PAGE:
A Retrospective on The Golden Globes Track Record In The Era Of Peak TV, Part 1
As I mentioned in my article predicting the Golden Globes a few months ago, there was already a swirl of controversy about their hiring practices especially among minority hiring. Over this weekend, it has erupted into a fury.
On Friday, 100 publicists announced that they were planning a boycott of Hollywood Foreign Press until there were some major rule changes. A series of similar statements came from such figures as Scarlett Johannsen and Mark Ruffalo. And then, Monday came a one-two punch that the Golden Globes may never recover from. NBC announced that it was cancelling the broadcast of 2022 Golden Globes and any further rebroadcast until major changes were made. That same day Tom Cruise — still one of the biggest, and more importantly, least political superstars in Hollywood — announced he was returning the three Golden Globes has won.
It’s going to take a lot of work for the Hollywood Foreign Press to recover from this. The broadcast of their awards is their biggest event, and given how low the ratings have been not just this year but for the last decade, this will clearly hurt them far more than it will NBC. And it may cause a lot of reflection throughout Hollywood whether keeping the show alive is actually worth it.
As a TV critic, I have had my fair share of arguments with how the Golden Globes deals with TV over my career. And with so many other awards shows around — and many of them, frankly, recognizing better and more relevant series — I think it’s worth considering whether the Golden Globes really does have any relevance as far as television goes. It’s always had the tendency to recognize what is popular more than it was actually brilliant, and its been harder to tell in this whole medium whether it leads or follows. So for the next few days, I’m going to pursue a series of articles trying to figure out where the Golden Globes stands in the era of Peak TV, where it has failed, and how important it is to television.
Trying to give a picture of the Golden Globes throughout its entire history of television would paint with too broad a stroke, so I’ll focus on approximately the last twenty years. To try and stay balanced, I’m going to start with an area that the Golden Globes really have led — Best Comedy or Musical.
The Golden Globes were well ahead of the curb even before Peak TV — in fact, one of my first criticisms about television was a complaint as to just how ridiculous it was Sex and the City and Sarah Jessica Parker kept winning in the Best Comedy or Musical category over, in my mind, better choices. But the fact is, the Hollywood Foreign Press was willing to honor this show for two years before the Emmys was. (That it may have been part of a larger involvement with HBO is an argument I’ll get into later.)
Indeed, throughout the first decade of Peak TV, the Golden Globes were far hipper than the Emmys managed to be. They were willing to give prizes to Curb Your Enthusiasm and Larry David, something the Emmys still won’t do nearly twenty years later. They were willing to acknowledge the middle ground that dramedies had when they recognized Desperate Housewives and Ugly Betty for Best Comedy. And even though I never agreed with its overall popularity, the fact remains they were willing to acknowledge Weeds in general and Showtime as a whole quite a few years before the Emmys got around to it.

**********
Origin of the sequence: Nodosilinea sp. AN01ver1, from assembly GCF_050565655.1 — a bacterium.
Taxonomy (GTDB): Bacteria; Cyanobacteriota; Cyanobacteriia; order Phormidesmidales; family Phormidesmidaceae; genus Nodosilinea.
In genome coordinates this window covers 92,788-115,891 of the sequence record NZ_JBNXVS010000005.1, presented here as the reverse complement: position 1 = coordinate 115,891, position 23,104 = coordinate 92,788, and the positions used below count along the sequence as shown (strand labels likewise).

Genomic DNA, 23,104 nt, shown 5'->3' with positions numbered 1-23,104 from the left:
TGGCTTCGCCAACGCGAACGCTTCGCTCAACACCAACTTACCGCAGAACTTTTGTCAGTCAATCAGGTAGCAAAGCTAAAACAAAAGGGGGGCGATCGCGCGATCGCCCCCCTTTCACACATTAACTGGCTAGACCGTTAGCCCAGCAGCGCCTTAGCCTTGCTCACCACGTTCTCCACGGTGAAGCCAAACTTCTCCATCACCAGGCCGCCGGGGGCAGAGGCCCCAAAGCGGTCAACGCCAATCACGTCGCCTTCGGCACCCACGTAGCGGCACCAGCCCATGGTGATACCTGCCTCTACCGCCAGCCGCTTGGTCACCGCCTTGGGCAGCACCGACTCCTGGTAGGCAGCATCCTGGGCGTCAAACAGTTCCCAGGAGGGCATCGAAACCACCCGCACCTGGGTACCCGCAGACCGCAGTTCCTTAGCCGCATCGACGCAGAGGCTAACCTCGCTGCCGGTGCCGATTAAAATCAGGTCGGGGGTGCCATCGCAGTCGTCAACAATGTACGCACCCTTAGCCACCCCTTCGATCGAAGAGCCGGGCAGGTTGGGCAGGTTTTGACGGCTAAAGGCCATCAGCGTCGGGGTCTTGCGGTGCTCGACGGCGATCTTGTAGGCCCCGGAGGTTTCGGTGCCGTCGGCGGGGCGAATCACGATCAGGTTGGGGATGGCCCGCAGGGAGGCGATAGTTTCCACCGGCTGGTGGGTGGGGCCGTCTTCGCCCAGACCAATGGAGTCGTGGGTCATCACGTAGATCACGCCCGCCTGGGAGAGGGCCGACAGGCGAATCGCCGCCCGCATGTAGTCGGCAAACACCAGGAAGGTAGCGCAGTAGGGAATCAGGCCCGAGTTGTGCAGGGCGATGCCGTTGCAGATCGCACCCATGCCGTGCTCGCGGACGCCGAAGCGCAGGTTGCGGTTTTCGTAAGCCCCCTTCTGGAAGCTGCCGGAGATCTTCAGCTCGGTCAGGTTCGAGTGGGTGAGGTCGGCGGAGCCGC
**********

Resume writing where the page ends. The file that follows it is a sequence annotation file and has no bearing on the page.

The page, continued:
And I have to give them a lot of credit when it came to Best Actress in A Comedy. The main reason I was so frustrated with Julia-Louis Dreyfus winning six consecutive Best Actress Emmys was mainly because the Golden Globes, during that exact same span was willing to acknowledge far more talented actresses. I may not like Lena Dunham, but it does seem wrong the Emmys never acknowledged her for Girls. The Hollywood Foreign Press was more than willing to do so. Amy Poehler was always shut out by the Emmys. The Golden Globes were willing to honor her for Parks and Recreation. And I was over the moon when Tracee Ellis Ross took the prize for black-ish in 2017.
And in perhaps the greatest example of how far the Golden Globes were willing to go to recognize talent, they gave two consecutive Best Actress prizes to heroines of series on a network the Emmys still refuse to acknowledge exist. Jane the Virgin and Crazy Ex-Girlfriend were among the greatest shows of the past decade. The Emmys never even gave the leads a sniff at a statue. The Golden Globes were more than happy to honor Gina Rodriguez and Rachel Bloom in 2014 and 2015 respectively. Don’t tell me they were always going for the more popular shows.
And for those who criticize the Golden Globes for their lack of diversity, its hard to make that argument when you consider some of the major winners in the comedy category over the last several years. In addition to those of my mentioned, the Globes was also willing to honor Gael Garcia Bernal for his work in Amazon’s Mozart in the Jungle. (It was one of their more questionable choices, but a win’s a win.) Donald Glover was able to triumph for Best Actor in a Comedy and also managed to win for his extraordinary series Atlanta in 2017. And not even Ramy Youseff thought that anybody has watched his Hulu comedy Ramy when he won in 2020. That certainly isn’t the case now, and without it no one — especially me — would have discovered one of the greatest comedies on any service.
So at least as far as comedy goes, The Golden Globes have not only led the way, but demonstrated diversity in source material as well as the more consistent meaning of the term. Unfortunately as we look at Dramas, it becomes a lot harder to make that argument. I’ll go into that in my next article.